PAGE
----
The traditional remedy for intrusive journalism has been through tort law, which requires an individual to show that she or he had a reasonable expectation of privacy. By and large, these laws have favored journalists; however, that result is usually based on the fact that the newsgathering activity occurred in a public place rather than any recognition of the importance of newsgathering. State lawmakers have begun to address drone photography with a wide variety of approaches that would move away from this public place exception—from prohibiting photography over private property to prohibiting any photography without someone’s consent, even in a public place.
The press has recognized the cost to individual privacy incurred by use of technologies such as drone photography. Professional codes of ethics instruct journalists to minimize harm to the public, requiring an “overriding” public interest to invade someone’s privacy. The Professional Society of Drone Journalists’ Code of Ethics addresses the additional responsibilities inherent to drone technology. Under this code, journalists should record only public spaces and delete any images of individuals in a private space.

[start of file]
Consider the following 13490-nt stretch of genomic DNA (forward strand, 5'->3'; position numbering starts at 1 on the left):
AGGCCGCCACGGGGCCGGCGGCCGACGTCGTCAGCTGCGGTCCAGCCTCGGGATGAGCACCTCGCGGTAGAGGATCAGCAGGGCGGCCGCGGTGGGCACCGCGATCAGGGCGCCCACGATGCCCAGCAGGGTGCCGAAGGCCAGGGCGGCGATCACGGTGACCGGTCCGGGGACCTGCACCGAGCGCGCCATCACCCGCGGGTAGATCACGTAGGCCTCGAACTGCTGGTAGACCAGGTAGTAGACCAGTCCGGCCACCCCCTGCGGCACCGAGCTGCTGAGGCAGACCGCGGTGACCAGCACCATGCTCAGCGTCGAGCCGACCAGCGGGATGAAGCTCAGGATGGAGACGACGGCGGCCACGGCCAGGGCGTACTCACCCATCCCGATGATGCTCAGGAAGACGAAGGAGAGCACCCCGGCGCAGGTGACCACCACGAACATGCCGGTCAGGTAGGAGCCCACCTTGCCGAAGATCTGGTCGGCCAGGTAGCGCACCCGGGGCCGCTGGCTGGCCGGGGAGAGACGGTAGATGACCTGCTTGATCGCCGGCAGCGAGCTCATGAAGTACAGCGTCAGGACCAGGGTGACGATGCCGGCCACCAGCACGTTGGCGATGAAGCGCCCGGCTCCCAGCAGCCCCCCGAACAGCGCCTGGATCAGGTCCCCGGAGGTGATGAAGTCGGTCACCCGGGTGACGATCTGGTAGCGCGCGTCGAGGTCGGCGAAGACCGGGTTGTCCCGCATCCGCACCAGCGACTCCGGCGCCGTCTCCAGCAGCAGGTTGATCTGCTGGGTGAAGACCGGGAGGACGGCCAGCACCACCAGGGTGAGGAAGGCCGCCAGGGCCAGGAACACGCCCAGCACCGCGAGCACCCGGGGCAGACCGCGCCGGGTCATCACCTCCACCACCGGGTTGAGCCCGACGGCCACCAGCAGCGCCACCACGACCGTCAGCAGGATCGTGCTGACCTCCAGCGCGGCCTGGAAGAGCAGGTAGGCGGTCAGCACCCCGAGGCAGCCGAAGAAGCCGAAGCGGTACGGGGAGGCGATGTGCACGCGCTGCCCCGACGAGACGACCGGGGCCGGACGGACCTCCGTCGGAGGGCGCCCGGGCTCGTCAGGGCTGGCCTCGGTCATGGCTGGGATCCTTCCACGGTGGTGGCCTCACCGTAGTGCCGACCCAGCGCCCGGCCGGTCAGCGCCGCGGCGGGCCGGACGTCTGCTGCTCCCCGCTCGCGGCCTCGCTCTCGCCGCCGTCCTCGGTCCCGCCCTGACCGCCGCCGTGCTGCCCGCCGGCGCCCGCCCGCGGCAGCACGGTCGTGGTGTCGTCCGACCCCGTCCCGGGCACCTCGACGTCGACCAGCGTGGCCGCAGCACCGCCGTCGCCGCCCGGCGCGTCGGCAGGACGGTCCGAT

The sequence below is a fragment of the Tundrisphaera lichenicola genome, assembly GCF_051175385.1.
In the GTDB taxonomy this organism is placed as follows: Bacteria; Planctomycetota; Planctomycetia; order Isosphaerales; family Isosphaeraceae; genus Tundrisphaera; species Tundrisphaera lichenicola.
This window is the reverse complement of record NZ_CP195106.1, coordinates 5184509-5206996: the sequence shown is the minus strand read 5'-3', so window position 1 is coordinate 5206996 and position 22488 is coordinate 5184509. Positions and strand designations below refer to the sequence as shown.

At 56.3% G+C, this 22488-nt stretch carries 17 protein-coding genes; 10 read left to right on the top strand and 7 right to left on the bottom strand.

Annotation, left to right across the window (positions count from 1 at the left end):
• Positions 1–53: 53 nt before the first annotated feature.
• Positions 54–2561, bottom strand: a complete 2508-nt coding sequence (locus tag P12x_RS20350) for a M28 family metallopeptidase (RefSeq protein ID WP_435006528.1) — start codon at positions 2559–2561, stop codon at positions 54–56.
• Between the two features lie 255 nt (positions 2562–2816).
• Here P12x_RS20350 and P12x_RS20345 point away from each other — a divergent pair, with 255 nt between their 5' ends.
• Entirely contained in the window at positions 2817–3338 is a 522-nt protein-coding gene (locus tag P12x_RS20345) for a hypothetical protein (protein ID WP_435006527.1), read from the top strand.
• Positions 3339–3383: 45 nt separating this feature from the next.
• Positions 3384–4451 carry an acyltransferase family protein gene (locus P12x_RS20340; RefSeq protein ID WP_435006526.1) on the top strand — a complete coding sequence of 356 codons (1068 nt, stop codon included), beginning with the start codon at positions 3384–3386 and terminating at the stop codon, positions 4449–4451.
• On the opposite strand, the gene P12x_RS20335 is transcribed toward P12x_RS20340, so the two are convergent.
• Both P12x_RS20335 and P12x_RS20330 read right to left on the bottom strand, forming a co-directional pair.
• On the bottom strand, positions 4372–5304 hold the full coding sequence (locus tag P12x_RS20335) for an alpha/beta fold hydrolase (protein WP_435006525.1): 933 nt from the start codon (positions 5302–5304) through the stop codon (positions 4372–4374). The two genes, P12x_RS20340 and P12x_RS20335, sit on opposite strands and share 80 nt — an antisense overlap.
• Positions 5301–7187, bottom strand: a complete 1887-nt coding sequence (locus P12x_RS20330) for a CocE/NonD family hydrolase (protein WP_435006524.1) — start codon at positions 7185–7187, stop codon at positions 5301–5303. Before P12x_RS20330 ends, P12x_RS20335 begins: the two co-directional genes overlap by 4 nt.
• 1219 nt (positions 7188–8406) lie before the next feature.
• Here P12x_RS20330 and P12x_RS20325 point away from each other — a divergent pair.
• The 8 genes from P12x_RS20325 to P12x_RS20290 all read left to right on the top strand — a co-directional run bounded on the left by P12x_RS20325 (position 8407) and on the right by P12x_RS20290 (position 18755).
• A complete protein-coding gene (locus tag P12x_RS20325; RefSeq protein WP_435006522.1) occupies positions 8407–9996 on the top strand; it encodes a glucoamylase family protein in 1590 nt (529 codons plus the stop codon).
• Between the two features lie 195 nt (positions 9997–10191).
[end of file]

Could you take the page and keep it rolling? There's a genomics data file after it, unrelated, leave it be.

Drone technology represents only one of the latest developments in surveillance used for law enforcement, commercial enterprise, and journalism. However, its growth and the gaps in privacy tort law underscore the importance of strong codes of ethics that serve the interests of both newsgathering and individual privacy.